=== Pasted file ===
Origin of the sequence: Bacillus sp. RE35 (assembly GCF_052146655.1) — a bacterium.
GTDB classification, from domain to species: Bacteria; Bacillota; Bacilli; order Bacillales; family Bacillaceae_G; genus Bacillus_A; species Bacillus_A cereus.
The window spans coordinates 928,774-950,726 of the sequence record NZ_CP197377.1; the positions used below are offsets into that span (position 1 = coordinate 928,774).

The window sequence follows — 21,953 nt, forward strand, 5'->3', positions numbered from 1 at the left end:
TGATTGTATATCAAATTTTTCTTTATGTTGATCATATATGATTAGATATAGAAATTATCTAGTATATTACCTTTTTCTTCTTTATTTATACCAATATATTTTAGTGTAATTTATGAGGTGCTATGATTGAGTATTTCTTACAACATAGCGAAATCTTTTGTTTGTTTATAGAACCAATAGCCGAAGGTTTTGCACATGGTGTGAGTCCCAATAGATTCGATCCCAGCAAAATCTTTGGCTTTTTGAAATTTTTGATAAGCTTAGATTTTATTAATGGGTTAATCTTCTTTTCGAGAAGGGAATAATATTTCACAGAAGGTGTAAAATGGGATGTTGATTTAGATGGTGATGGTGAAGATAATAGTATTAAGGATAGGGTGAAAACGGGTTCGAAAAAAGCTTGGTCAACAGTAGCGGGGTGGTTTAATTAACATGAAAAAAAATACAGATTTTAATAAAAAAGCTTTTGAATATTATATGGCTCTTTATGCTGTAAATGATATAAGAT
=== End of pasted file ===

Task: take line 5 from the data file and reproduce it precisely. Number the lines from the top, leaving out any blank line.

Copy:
TGATTGTATATCAAATTTTTCTTTATGTTGATCATATATGATTAGATATAGAAATTATCTAGTATATTACCTTTTTCTTCTTTATTTATACCAATATATTTTAGTGTAATTTATGAGGTGCTATGATTGAGTATTTCTTACAACATAGCGAAATCTTTTGTTTGTTTATAGAACCAATAGCCGAAGGTTTTGCACATGGTGTGAGTCCCAATAGATTCGATCCCAGCAAAATCTTTGGCTTTTTGAAATTTTTGATAAGCTTAGATTTTATTAATGGGTTAATCTTCTTTTCGAGAAGGGAATAATATTTCACAGAAGGTGTAAAATGGGATGTTGATTTAGATGGTGATGGTGAAGATAATAGTATTAAGGATAGGGTGAAAACGGGTTCGAAAAAAGCTTGGTCAACAGTAGCGGGGTGGTTTAATTAACATGAAAAAAAATACAGATTTTAATAAAAAAGCTTTTGAATATTATATGGCTCTTTATGCTGTAAATGATATAAGAT